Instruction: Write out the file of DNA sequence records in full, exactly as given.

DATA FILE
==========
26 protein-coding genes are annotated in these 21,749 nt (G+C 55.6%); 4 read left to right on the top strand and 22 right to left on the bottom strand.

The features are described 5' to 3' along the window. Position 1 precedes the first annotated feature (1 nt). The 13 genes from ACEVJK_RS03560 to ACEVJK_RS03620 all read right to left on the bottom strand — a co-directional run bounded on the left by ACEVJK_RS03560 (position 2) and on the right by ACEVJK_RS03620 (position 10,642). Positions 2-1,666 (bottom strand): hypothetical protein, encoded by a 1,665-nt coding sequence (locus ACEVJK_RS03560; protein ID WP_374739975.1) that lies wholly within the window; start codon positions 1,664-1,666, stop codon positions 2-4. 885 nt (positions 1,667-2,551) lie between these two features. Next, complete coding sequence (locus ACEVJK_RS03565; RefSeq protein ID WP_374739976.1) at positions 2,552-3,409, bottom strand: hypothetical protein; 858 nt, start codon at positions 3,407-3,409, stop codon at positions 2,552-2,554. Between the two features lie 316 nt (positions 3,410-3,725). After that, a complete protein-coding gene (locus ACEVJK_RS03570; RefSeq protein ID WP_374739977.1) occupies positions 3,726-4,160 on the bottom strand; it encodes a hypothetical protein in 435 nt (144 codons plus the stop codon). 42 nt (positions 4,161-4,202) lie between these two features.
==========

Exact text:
26 protein-coding genes are annotated in these 21,749 nt (G+C 55.6%); 4 read left to right on the top strand and 22 right to left on the bottom strand.

The features are described 5' to 3' along the window. Position 1 precedes the first annotated feature (1 nt). The 13 genes from ACEVJK_RS03560 to ACEVJK_RS03620 all read right to left on the bottom strand — a co-directional run bounded on the left by ACEVJK_RS03560 (position 2) and on the right by ACEVJK_RS03620 (position 10,642). Positions 2-1,666 (bottom strand): hypothetical protein, encoded by a 1,665-nt coding sequence (locus ACEVJK_RS03560; protein ID WP_374739975.1) that lies wholly within the window; start codon positions 1,664-1,666, stop codon positions 2-4. 885 nt (positions 1,667-2,551) lie between these two features. Next, complete coding sequence (locus ACEVJK_RS03565; RefSeq protein ID WP_374739976.1) at positions 2,552-3,409, bottom strand: hypothetical protein; 858 nt, start codon at positions 3,407-3,409, stop codon at positions 2,552-2,554. Between the two features lie 316 nt (positions 3,410-3,725). After that, a complete protein-coding gene (locus ACEVJK_RS03570; RefSeq protein ID WP_374739977.1) occupies positions 3,726-4,160 on the bottom strand; it encodes a hypothetical protein in 435 nt (144 codons plus the stop codon). 42 nt (positions 4,161-4,202) lie between these two features.